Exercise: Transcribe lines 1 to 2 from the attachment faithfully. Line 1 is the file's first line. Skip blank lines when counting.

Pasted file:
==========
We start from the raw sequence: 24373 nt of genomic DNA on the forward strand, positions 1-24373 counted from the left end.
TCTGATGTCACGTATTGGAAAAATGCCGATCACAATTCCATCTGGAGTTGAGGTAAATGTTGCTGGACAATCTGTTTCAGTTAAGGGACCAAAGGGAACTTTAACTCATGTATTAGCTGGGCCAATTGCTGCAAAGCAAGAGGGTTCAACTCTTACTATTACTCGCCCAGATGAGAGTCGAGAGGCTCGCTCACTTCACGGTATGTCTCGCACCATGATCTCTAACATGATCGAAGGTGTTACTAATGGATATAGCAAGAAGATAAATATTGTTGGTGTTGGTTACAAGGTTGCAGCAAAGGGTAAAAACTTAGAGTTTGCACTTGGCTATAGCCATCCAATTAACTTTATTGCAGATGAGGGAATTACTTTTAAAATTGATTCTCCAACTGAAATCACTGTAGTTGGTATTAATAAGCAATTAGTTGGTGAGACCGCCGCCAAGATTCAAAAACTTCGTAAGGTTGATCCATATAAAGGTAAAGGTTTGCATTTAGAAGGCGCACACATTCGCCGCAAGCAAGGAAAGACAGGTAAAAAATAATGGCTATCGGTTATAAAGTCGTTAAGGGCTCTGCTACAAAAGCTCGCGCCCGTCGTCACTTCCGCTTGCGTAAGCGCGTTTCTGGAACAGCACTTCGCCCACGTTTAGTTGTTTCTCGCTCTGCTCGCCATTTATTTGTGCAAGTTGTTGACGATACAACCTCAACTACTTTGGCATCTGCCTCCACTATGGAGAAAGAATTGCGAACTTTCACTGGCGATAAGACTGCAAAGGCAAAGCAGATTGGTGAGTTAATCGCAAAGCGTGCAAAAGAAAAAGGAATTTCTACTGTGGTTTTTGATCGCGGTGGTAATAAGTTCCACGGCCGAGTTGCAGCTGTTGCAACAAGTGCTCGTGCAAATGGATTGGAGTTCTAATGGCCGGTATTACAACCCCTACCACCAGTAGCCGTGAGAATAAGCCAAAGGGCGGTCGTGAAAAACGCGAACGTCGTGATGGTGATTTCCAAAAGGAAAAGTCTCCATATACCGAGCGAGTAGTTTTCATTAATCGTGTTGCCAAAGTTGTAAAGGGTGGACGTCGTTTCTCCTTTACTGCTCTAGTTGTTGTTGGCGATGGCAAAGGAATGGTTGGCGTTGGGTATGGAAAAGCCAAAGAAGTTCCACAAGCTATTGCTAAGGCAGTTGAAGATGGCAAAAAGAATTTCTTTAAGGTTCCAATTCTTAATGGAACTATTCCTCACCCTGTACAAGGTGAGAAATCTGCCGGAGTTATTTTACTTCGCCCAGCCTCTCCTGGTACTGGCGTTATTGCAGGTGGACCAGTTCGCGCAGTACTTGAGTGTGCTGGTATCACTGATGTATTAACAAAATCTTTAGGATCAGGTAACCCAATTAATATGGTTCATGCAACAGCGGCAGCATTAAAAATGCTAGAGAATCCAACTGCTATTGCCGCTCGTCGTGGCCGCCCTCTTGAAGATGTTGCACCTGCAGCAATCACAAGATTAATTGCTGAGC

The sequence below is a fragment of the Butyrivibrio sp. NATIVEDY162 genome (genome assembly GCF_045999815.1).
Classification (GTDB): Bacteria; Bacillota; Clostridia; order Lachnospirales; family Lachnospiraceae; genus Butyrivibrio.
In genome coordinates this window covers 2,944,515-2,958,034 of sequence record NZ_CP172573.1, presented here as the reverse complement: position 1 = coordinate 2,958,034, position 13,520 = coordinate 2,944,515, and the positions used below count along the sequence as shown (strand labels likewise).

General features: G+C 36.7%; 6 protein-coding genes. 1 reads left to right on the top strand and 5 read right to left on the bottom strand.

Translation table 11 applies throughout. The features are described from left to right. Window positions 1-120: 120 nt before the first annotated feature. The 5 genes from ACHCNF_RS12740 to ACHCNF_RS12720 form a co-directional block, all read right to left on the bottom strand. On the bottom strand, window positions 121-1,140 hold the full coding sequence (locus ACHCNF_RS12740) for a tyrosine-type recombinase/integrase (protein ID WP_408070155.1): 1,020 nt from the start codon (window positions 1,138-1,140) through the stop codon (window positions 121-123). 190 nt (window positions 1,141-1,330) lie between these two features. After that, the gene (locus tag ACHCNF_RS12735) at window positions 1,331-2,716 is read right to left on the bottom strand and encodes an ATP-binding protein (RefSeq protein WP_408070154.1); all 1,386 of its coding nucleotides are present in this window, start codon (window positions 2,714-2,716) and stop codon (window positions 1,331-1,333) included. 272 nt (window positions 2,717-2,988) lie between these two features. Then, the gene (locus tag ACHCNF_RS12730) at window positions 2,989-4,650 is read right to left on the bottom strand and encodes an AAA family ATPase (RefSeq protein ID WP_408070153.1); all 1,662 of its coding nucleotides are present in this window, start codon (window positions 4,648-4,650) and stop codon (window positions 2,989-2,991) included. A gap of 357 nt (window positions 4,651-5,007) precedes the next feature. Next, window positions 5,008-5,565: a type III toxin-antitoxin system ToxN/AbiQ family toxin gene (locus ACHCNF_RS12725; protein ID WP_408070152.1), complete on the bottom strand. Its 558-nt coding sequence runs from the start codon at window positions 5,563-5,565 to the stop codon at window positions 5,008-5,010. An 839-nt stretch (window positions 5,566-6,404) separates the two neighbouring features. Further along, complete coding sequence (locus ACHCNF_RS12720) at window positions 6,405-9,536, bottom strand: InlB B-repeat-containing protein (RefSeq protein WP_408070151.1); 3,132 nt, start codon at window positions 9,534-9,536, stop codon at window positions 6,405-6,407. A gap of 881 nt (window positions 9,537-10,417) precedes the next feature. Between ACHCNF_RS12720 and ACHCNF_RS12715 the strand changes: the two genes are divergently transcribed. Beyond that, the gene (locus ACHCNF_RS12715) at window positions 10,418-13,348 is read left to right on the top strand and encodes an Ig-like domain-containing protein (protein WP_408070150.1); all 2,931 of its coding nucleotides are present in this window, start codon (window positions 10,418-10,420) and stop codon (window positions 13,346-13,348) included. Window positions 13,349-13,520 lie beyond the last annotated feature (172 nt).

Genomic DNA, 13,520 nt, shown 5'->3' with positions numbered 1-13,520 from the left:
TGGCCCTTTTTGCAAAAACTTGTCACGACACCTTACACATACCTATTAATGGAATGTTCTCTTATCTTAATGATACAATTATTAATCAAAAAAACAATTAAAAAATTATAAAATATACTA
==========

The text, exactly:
We start from the raw sequence: 24373 nt of genomic DNA on the forward strand, positions 1-24373 counted from the left end.
TCTGATGTCACGTATTGGAAAAATGCCGATCACAATTCCATCTGGAGTTGAGGTAAATGTTGCTGGACAATCTGTTTCAGTTAAGGGACCAAAGGGAACTTTAACTCATGTATTAGCTGGGCCAATTGCTGCAAAGCAAGAGGGTTCAACTCTTACTATTACTCGCCCAGATGAGAGTCGAGAGGCTCGCTCACTTCACGGTATGTCTCGCACCATGATCTCTAACATGATCGAAGGTGTTACTAATGGATATAGCAAGAAGATAAATATTGTTGGTGTTGGTTACAAGGTTGCAGCAAAGGGTAAAAACTTAGAGTTTGCACTTGGCTATAGCCATCCAATTAACTTTATTGCAGATGAGGGAATTACTTTTAAAATTGATTCTCCAACTGAAATCACTGTAGTTGGTATTAATAAGCAATTAGTTGGTGAGACCGCCGCCAAGATTCAAAAACTTCGTAAGGTTGATCCATATAAAGGTAAAGGTTTGCATTTAGAAGGCGCACACATTCGCCGCAAGCAAGGAAAGACAGGTAAAAAATAATGGCTATCGGTTATAAAGTCGTTAAGGGCTCTGCTACAAAAGCTCGCGCCCGTCGTCACTTCCGCTTGCGTAAGCGCGTTTCTGGAACAGCACTTCGCCCACGTTTAGTTGTTTCTCGCTCTGCTCGCCATTTATTTGTGCAAGTTGTTGACGATACAACCTCAACTACTTTGGCATCTGCCTCCACTATGGAGAAAGAATTGCGAACTTTCACTGGCGATAAGACTGCAAAGGCAAAGCAGATTGGTGAGTTAATCGCAAAGCGTGCAAAAGAAAAAGGAATTTCTACTGTGGTTTTTGATCGCGGTGGTAATAAGTTCCACGGCCGAGTTGCAGCTGTTGCAACAAGTGCTCGTGCAAATGGATTGGAGTTCTAATGGCCGGTATTACAACCCCTACCACCAGTAGCCGTGAGAATAAGCCAAAGGGCGGTCGTGAAAAACGCGAACGTCGTGATGGTGATTTCCAAAAGGAAAAGTCTCCATATACCGAGCGAGTAGTTTTCATTAATCGTGTTGCCAAAGTTGTAAAGGGTGGACGTCGTTTCTCCTTTACTGCTCTAGTTGTTGTTGGCGATGGCAAAGGAATGGTTGGCGTTGGGTATGGAAAAGCCAAAGAAGTTCCACAAGCTATTGCTAAGGCAGTTGAAGATGGCAAAAAGAATTTCTTTAAGGTTCCAATTCTTAATGGAACTATTCCTCACCCTGTACAAGGTGAGAAATCTGCCGGAGTTATTTTACTTCGCCCAGCCTCTCCTGGTACTGGCGTTATTGCAGGTGGACCAGTTCGCGCAGTACTTGAGTGTGCTGGTATCACTGATGTATTAACAAAATCTTTAGGATCAGGTAACCCAATTAATATGGTTCATGCAACAGCGGCAGCATTAAAAATGCTAGAGAATCCAACTGCTATTGCCGCTCGTCGTGGCCGCCCTCTTGAAGATGTTGCACCTGCAGCAATCACAAGATTAATTGCTGAGC